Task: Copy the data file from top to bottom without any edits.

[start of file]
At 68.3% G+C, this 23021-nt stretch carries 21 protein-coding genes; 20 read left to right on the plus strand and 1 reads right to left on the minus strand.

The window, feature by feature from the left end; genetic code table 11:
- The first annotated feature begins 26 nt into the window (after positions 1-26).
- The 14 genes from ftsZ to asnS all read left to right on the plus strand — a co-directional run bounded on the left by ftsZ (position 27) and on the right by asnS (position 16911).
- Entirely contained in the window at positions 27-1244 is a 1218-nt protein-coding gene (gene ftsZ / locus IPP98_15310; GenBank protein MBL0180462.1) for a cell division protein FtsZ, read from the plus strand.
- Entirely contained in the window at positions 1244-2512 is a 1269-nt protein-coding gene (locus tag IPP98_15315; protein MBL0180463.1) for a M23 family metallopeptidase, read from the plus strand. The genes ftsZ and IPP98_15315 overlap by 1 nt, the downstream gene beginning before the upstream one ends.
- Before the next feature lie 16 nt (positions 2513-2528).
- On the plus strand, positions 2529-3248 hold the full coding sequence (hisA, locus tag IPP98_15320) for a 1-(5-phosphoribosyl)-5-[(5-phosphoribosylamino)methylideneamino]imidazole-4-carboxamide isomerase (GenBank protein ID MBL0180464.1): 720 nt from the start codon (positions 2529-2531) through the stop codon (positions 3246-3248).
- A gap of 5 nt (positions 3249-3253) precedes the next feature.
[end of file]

At 68.3% G+C, this 23021-nt stretch carries 21 protein-coding genes; 20 read left to right on the plus strand and 1 reads right to left on the minus strand.

The window, feature by feature from the left end; genetic code table 11:
- The first annotated feature begins 26 nt into the window (after positions 1-26).
- The 14 genes from ftsZ to asnS all read left to right on the plus strand — a co-directional run bounded on the left by ftsZ (position 27) and on the right by asnS (position 16911).
- Entirely contained in the window at positions 27-1244 is a 1218-nt protein-coding gene (gene ftsZ / locus IPP98_15310; GenBank protein MBL0180462.1) for a cell division protein FtsZ, read from the plus strand.
- Entirely contained in the window at positions 1244-2512 is a 1269-nt protein-coding gene (locus tag IPP98_15315; protein MBL0180463.1) for a M23 family metallopeptidase, read from the plus strand. The genes ftsZ and IPP98_15315 overlap by 1 nt, the downstream gene beginning before the upstream one ends.
- Before the next feature lie 16 nt (positions 2513-2528).
- On the plus strand, positions 2529-3248 hold the full coding sequence (hisA, locus tag IPP98_15320) for a 1-(5-phosphoribosyl)-5-[(5-phosphoribosylamino)methylideneamino]imidazole-4-carboxamide isomerase (GenBank protein ID MBL0180464.1): 720 nt from the start codon (positions 2529-2531) through the stop codon (positions 3246-3248).
- A gap of 5 nt (positions 3249-3253) precedes the next feature.